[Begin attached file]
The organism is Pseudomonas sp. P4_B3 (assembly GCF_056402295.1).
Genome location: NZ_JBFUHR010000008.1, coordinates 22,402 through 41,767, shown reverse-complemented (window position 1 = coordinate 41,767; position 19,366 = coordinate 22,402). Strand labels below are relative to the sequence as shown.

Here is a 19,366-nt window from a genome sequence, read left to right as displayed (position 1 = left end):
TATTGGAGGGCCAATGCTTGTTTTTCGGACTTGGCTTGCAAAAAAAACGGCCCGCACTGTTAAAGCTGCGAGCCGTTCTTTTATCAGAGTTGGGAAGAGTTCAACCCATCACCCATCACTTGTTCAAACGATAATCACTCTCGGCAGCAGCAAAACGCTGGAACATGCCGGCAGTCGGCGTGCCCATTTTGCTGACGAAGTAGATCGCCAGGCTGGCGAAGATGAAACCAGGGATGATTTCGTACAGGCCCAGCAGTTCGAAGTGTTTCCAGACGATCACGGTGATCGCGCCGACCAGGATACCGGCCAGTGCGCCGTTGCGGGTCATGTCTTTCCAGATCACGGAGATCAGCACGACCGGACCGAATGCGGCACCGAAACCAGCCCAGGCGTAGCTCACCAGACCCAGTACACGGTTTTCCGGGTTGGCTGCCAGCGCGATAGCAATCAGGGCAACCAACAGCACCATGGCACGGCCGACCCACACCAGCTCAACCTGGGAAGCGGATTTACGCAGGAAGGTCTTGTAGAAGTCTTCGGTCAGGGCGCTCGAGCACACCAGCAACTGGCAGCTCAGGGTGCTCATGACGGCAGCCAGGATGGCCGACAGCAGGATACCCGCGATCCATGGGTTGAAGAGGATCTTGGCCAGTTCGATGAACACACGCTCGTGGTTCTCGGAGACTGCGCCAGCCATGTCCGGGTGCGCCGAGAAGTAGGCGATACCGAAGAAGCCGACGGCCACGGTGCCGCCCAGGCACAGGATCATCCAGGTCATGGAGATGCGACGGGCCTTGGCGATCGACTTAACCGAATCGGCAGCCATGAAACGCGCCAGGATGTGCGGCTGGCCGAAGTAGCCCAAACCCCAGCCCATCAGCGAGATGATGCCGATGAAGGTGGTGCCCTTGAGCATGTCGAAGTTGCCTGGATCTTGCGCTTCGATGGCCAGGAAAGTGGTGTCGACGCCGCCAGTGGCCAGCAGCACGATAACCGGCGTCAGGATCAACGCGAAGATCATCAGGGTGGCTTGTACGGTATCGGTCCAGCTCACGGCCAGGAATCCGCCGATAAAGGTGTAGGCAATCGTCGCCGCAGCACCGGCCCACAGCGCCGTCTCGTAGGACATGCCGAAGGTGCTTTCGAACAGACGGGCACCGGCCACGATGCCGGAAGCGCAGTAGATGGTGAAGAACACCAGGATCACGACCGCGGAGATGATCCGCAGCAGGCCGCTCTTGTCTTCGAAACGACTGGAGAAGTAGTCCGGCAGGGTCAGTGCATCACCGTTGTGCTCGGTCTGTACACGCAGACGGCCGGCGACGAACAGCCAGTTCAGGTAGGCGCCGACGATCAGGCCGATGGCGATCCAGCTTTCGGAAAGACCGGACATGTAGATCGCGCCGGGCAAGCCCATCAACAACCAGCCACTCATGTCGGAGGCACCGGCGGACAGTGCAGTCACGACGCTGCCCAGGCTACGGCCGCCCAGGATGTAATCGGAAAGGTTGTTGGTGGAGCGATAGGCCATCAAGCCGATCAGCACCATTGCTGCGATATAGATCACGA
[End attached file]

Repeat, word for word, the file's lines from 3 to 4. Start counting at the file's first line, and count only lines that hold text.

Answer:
Here is a 19,366-nt window from a genome sequence, read left to right as displayed (position 1 = left end):
TATTGGAGGGCCAATGCTTGTTTTTCGGACTTGGCTTGCAAAAAAAACGGCCCGCACTGTTAAAGCTGCGAGCCGTTCTTTTATCAGAGTTGGGAAGAGTTCAACCCATCACCCATCACTTGTTCAAACGATAATCACTCTCGGCAGCAGCAAAACGCTGGAACATGCCGGCAGTCGGCGTGCCCATTTTGCTGACGAAGTAGATCGCCAGGCTGGCGAAGATGAAACCAGGGATGATTTCGTACAGGCCCAGCAGTTCGAAGTGTTTCCAGACGATCACGGTGATCGCGCCGACCAGGATACCGGCCAGTGCGCCGTTGCGGGTCATGTCTTTCCAGATCACGGAGATCAGCACGACCGGACCGAATGCGGCACCGAAACCAGCCCAGGCGTAGCTCACCAGACCCAGTACACGGTTTTCCGGGTTGGCTGCCAGCGCGATAGCAATCAGGGCAACCAACAGCACCATGGCACGGCCGACCCACACCAGCTCAACCTGGGAAGCGGATTTACGCAGGAAGGTCTTGTAGAAGTCTTCGGTCAGGGCGCTCGAGCACACCAGCAACTGGCAGCTCAGGGTGCTCATGACGGCAGCCAGGATGGCCGACAGCAGGATACCCGCGATCCATGGGTTGAAGAGGATCTTGGCCAGTTCGATGAACACACGCTCGTGGTTCTCGGAGACTGCGCCAGCCATGTCCGGGTGCGCCGAGAAGTAGGCGATACCGAAGAAGCCGACGGCCACGGTGCCGCCCAGGCACAGGATCATCCAGGTCATGGAGATGCGACGGGCCTTGGCGATCGACTTAACCGAATCGGCAGCCATGAAACGCGCCAGGATGTGCGGCTGGCCGAAGTAGCCCAAACCCCAGCCCATCAGCGAGATGATGCCGATGAAGGTGGTGCCCTTGAGCATGTCGAAGTTGCCTGGATCTTGCGCTTCGATGGCCAGGAAAGTGGTGTCGACGCCGCCAGTGGCCAGCAGCACGATAACCGGCGTCAGGATCAACGCGAAGATCATCAGGGTGGCTTGTACGGTATCGGTCCAGCTCACGGCCAGGAATCCGCCGATAAAGGTGTAGGCAATCGTCGCCGCAGCACCGGCCCACAGCGCCGTCTCGTAGGACATGCCGAAGGTGCTTTCGAACAGACGGGCACCGGCCACGATGCCGGAAGCGCAGTAGATGGTGAAGAACACCAGGATCACGACCGCGGAGATGATCCGCAGCAGGCCGCTCTTGTCTTCGAAACGACTGGAGAAGTAGTCCGGCAGGGTCAGTGCATCACCGTTGTGCTCGGTCTGTACACGCAGACGGCCGGCGACGAACAGCCAGTTCAGGTAGGCGCCGACGATCAGGCCGATGGCGATCCAGCTTTCGGAAAGACCGGACATGTAGATCGCGCCGGGCAAGCCCATCAACAACCAGCCACTCATGTCGGAGGCACCGGCGGACAGTGCAGTCACGACGCTGCCCAGGCTACGGCCGCCCAGGATGTAATCGGAAAGGTTGTTGGTGGAGCGATAGGCCATCAAGCCGATCAGCACCATTGCTGCGATATAGATCACGA